# Power Spectral Density (PSD) computation

Characterization of optical surfaces frequently involves the power spectral density (PSD). It can be calculated from surface profiles obtained via optical or a mechanical interference or AFM devices. The PSD is the square of the Fourier transform of the surface profile per spatial frequency unit or equivalently the Fourier transform of the autocovariance function that has been calculated from the surface profile. To improve the representatively of the PSD of a surface that has random roughness, we must take an ensemble average of PSD estimates calculated from profiles made at many different places on a surface. To obtain an ensemble average PSD from surface profile data, there are two options.

A large number of profiles can be taken at different places on the surface, the onedimensional PSD estimate calculated from each profile, and the resulting graphs averaged together to obtain a smooth, noise-free curve. The one-dimensional measured PSD can be modelled with an analytic function, typically a power-law, P(f) = Kn/Fn. If z(x) is the surface roughness height as a function of distance x, in the incidence plane of X-rays, a finite length PSD can be written as:

P(f) = 1/L | ∫0L dx z(x)e(-ikx)|2

where k is the wave number. Alternatively, the PSD can be computed from 2D data as a 2D-PSD and, under hypothesis of isotropy, integrated over the frequency. Measurements of z(x) yield digitized data, we assume that the surface roughness data set consists of N values for z(x) that are measured at equally spaced intervals Δx over a total length L = NΔx. If these discrete surface height data are adjusted to have a zero mean value, i.e., there are equal heights above and below a mean surface level, and are denoted by z(n), n = 0 → N − 1, then the PSD becomes:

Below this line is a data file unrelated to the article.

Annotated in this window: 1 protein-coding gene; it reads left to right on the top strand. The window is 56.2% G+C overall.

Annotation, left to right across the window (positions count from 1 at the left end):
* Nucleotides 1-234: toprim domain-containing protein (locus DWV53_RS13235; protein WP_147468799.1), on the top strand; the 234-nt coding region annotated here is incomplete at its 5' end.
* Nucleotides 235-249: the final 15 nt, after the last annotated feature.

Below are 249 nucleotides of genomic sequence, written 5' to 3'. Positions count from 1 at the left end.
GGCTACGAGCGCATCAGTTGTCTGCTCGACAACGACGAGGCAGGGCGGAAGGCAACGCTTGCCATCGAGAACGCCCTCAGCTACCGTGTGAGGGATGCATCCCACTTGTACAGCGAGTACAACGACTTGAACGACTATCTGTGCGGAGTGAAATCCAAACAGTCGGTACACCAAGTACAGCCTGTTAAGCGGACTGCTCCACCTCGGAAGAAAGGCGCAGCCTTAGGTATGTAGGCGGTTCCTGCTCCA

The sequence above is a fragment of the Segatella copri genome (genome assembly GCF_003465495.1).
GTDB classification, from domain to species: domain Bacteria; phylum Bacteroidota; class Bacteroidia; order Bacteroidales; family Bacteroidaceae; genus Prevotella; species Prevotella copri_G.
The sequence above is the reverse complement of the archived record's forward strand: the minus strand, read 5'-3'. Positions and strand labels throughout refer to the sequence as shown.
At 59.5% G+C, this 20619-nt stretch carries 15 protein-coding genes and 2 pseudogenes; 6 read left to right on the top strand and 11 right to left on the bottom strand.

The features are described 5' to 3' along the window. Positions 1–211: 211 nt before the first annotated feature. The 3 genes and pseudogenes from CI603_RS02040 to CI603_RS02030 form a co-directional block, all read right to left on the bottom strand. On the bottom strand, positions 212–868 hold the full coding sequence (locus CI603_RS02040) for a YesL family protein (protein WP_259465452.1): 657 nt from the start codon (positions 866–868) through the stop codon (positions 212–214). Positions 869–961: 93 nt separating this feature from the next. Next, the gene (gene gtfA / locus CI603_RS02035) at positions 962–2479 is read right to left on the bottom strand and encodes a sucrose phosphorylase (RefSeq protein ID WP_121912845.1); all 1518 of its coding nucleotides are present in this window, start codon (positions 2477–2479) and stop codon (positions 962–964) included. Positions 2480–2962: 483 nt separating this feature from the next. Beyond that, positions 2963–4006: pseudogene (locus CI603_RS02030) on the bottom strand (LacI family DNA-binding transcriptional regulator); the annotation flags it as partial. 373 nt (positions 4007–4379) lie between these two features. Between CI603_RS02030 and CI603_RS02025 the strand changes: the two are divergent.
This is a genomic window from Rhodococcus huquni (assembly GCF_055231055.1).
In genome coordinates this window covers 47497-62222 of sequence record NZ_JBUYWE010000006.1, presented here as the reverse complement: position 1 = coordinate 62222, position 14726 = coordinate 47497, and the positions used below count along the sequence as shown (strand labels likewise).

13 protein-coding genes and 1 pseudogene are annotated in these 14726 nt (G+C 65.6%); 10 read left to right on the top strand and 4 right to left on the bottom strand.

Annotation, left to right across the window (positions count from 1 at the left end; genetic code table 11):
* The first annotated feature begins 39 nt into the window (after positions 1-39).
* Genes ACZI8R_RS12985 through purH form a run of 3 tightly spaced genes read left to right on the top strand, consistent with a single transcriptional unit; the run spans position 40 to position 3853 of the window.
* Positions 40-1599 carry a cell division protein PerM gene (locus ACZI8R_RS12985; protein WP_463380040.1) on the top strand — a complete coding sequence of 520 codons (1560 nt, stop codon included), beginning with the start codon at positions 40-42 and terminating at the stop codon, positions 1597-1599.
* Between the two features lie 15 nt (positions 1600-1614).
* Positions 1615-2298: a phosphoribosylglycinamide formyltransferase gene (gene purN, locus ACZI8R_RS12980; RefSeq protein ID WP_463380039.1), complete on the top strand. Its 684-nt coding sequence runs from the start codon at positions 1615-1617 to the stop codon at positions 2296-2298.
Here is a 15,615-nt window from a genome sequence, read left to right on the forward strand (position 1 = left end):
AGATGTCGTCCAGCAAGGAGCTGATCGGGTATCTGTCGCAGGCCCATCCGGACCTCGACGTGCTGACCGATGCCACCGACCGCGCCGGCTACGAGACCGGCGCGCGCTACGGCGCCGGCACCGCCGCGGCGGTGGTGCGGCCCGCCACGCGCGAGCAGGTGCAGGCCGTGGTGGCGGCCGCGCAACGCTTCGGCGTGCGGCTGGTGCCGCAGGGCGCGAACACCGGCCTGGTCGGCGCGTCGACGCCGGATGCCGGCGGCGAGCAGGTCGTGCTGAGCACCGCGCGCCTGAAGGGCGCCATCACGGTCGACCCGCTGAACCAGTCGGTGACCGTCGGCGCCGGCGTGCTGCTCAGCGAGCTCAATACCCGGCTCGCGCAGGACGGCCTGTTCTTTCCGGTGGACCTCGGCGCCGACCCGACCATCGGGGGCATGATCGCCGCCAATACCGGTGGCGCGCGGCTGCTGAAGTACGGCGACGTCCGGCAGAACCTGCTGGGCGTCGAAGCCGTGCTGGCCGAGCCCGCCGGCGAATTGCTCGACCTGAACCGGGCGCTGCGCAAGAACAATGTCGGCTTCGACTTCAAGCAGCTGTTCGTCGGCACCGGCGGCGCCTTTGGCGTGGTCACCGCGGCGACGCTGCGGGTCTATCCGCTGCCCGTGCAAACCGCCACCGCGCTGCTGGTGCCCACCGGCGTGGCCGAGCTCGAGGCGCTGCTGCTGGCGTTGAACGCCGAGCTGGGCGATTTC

P(fk) = L/N2 | Σ zj e-ikj |2 , with Fk = 0, 1/L, 2/L,…,Fc

This value is bandwidth limited, as the magnitude of the highest surface spatial frequency resolved in the measurement process is fc = (2Δx)−1, the Nyquist frequency.

In Figure 1 an example of PSD computed with different instruments that work in different spatial wavelength range is shown. Remarkable that the values obtained with the AFM, with the optical interferometer and from scattering measurements are extremely consistent, using three entirely different physical approaches.

** **The PSD of an X-ray mirror surface, as measured with various techniques, with different spatial wavelength range.